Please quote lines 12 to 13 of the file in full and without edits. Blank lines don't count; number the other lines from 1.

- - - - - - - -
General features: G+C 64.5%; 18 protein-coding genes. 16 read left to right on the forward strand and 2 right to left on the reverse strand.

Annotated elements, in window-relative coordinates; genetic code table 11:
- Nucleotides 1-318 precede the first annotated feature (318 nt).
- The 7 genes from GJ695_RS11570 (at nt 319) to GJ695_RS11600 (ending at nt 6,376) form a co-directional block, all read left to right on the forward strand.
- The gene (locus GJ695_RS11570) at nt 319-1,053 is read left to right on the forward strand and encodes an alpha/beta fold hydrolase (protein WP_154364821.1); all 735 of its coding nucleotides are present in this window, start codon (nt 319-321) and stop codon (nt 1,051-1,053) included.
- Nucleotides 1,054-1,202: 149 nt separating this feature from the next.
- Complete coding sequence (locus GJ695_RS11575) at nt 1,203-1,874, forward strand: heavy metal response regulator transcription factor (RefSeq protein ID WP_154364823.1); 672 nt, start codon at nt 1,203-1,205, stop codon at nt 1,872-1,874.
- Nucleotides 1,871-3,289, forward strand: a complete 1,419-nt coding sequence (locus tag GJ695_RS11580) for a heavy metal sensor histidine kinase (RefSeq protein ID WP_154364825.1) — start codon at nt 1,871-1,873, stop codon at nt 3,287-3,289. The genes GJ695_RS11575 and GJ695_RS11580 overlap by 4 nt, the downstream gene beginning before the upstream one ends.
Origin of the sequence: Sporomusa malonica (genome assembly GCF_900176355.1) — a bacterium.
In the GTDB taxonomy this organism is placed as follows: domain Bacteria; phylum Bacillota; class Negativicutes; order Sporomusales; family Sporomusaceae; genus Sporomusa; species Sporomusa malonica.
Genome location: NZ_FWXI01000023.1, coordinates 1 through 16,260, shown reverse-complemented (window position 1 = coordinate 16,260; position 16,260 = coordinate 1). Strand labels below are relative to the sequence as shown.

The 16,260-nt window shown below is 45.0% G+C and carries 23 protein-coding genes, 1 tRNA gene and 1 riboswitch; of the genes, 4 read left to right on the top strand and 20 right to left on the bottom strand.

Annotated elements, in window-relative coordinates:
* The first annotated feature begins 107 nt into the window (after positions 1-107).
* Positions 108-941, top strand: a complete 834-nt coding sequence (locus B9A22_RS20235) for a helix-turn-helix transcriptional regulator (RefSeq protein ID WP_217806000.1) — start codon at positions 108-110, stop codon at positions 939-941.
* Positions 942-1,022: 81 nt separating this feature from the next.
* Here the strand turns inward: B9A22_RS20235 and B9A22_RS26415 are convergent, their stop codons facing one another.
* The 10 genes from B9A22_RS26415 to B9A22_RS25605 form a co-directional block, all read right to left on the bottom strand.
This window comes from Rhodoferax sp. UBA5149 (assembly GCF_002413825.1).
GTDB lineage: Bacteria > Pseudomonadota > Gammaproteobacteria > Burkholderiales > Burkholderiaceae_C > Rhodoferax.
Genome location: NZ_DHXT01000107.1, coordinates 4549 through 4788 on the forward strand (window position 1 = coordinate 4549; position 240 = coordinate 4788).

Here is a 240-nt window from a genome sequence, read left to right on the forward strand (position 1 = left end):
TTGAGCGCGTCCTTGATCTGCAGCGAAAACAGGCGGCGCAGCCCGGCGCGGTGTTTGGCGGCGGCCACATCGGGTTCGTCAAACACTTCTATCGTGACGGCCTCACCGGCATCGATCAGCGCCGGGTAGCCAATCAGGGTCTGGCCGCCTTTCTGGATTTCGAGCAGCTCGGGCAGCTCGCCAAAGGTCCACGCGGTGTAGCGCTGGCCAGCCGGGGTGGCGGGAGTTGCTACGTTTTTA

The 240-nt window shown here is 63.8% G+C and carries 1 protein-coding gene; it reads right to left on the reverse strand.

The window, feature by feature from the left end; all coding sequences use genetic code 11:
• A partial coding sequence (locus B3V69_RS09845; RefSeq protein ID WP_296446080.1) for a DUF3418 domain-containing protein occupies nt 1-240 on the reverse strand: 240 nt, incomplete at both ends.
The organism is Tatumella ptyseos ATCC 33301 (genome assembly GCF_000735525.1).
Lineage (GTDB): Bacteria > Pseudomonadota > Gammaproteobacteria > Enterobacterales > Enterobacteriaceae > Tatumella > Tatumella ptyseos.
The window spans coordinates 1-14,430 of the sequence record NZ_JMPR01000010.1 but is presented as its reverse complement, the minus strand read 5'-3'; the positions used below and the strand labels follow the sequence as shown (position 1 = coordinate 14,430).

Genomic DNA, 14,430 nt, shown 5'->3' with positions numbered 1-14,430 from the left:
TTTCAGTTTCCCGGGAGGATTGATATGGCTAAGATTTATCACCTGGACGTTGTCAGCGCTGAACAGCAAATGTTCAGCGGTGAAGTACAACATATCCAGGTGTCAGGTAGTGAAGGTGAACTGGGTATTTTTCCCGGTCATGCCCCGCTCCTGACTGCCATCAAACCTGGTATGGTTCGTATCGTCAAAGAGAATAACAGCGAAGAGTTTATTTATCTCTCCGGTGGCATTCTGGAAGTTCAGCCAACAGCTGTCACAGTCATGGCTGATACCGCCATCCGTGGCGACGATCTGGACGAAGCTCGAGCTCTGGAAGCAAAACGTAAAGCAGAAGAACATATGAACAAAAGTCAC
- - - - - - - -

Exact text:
The 16,260-nt window shown below is 45.0% G+C and carries 23 protein-coding genes, 1 tRNA gene and 1 riboswitch; of the genes, 4 read left to right on the top strand and 20 right to left on the bottom strand.

Annotated elements, in window-relative coordinates: